Ticket! Ticket! Who’s Got the Ticket?

SATURDAY, JULY 26, 2014

Ticket, Ticket! Who’s Got the Ticket?

Written April 13, 2013
Posted July 26, 2014Ticket

I’ll venture to guess that no teacher has an ISAT story to tell like the one I have to tell!  George (not his real name) is a good boy and a student whom I really like.  Elva, the other proctor, had given George his ISAT ticket to log in.  We write students’ scores on the ticket when they finish, and then we file each one’s ticket.  It is CRITICAL that we get these tickets collected.  Well, when it came time to collect George’s ticket, he didn’t have it.  We looked under his table, under his keyboard, under his computer, had him check his pockets, practically turned the room (and George) upside down.  NO TICKET!!!  George told us with a straight face that he “didn’t know what had happened to it.”

Elva and I knew we were going to be in BIG trouble!  We dug through the GROSS stuff in both trash cans — YUCK!  We were sweating bullets!  We called George out of the classroom he had gone to and had him check his pockets once again.  Still no ticket!  We were as nervous and upset as two cats on a hot tin roof!  Feathers (and trash) were flying!  We checked with the boy on his right.  The boy on his right knew nothing.  The boy on George’s left had already gone back to class.  With earnestness, we called the office and had them locate the “boy on the left” and asked them to send him back to the testing center.  After he arrived, we asked if he knew anything about that ticket.

The boy on the left, much to our RELIEF, said, “Yes, I do.”  (Sighs streamed in unison from Elva’s and my lips!)

“Where is it?!!!?” we cried.

“He wrapped his gum in it,” said the boy, undaunted.

Back to George’s classroom flew I (with the blessed stool pigeon in tow), leaving Elva with the kids who were still testing.

“Where is the ticket?” I asked George once again (just to see what he would say with the boy on the left standing next to me).

“I don’t know,” George answered once again.

Turning to our informant, I instructed him to tell George what he had seen him do with the ticket.  The boy on the left proceeded to look George square in the eye and told him what he had seen.

George put his head down and slumped his shoulders in defeat.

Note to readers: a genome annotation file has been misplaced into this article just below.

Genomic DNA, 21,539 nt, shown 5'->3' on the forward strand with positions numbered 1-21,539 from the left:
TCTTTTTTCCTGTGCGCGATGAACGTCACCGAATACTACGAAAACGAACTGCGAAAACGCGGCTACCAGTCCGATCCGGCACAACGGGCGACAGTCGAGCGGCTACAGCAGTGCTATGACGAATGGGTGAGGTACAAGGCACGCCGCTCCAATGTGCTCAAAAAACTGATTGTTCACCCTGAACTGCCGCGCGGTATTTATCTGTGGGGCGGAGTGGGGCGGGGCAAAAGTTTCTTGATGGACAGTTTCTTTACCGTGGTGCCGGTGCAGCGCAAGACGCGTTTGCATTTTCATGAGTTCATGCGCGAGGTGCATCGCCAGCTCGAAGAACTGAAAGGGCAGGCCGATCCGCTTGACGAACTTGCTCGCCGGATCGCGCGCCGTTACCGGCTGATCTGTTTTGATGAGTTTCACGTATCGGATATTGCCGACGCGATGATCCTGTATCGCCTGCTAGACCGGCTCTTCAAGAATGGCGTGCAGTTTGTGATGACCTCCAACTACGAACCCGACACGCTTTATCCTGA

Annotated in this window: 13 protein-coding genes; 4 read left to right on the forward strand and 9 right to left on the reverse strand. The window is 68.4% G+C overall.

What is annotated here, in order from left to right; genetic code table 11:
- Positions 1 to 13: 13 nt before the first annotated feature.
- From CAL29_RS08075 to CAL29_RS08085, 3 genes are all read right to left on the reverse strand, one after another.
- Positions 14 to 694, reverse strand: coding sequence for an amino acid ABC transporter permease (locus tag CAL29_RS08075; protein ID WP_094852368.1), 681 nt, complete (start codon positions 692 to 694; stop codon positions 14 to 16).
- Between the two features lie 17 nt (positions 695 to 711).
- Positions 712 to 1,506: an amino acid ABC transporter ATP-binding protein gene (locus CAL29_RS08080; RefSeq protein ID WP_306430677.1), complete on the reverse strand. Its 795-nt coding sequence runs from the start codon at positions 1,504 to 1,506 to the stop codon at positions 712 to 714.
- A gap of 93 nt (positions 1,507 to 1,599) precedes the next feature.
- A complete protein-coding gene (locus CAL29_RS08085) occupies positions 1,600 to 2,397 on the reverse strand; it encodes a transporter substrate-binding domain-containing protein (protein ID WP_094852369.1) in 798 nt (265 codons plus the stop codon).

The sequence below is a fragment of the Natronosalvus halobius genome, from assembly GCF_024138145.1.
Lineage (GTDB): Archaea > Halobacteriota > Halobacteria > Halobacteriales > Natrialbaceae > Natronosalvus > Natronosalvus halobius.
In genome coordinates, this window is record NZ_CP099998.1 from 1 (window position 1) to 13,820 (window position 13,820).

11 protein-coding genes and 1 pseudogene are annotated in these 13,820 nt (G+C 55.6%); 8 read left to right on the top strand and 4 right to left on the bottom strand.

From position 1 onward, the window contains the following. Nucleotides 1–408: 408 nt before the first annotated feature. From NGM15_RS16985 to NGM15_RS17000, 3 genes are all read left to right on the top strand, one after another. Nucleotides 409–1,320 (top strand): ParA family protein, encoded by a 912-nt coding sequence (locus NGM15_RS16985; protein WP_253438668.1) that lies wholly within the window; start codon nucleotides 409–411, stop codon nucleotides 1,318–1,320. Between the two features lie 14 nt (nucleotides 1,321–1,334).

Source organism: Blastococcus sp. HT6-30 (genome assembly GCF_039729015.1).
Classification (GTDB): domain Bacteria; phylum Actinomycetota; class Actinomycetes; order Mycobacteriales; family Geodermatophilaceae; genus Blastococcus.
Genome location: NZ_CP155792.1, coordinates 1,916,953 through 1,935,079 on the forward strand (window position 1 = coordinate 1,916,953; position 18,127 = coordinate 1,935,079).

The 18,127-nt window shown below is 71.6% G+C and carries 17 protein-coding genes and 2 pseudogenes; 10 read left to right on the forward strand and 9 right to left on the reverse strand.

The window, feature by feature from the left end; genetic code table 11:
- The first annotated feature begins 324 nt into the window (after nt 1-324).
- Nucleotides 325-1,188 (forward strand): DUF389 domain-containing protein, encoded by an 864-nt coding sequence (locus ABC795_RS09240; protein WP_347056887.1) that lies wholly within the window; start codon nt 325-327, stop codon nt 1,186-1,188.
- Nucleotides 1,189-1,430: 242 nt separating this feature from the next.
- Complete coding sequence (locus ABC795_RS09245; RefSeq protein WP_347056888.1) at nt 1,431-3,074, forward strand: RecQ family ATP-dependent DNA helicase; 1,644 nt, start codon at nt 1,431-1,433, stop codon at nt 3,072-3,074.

“Where is the ticket, George?” (softly)

George bent down and pulled the gummed-up ticket from the inside of his shoe and handed it to me.

“Oh, George!” I whispered.  “Why did you lie to us?”

“I didn’t want to get in trouble.”

I then gave the normal lecture that one would give at a time like that and told him how disappointed I was because I knew he was a good boy.

George apologized profusely.

I let him go back to class, excused the boy on the left and went to work on the ticket – opening it up, peeling the sticky, goopy, slobbery unrelenting gum off as best I could, and fashioning a new back with another piece of paper so it would not stick to the other tickets.

Mystery solved.  All tickets accounted for.  Elva and I would sleep well.

The next morning, while I was on bus duty, George got off the bus and headed straight toward me with an outstretched arm.

“I’m really sorry, Mrs. Snyder,” he said, as he humbly handed me two folded pieces of paper – one with my name, and one with Elva’s.

After all the students passed by, I opened the unsolicited note and read, “Dear Mrs. Snyder, I apoligize for the immaturness I showed during ISATS.  I should have told the truth right away but I didn’t.  I lied a lot of times.  This experience taught me a big lesson, a difficult way though.  The lesson this experenice taught me was to always say the truth no matter how big the proplem is because the lies don’t lead you to anything.  I feel like I have disappointed you.  I hope you accept my apoligy.”
I told George that I had forgiven him, and that he and I would start that day with a fresh, clean slate.

I love George.

And I love my job.

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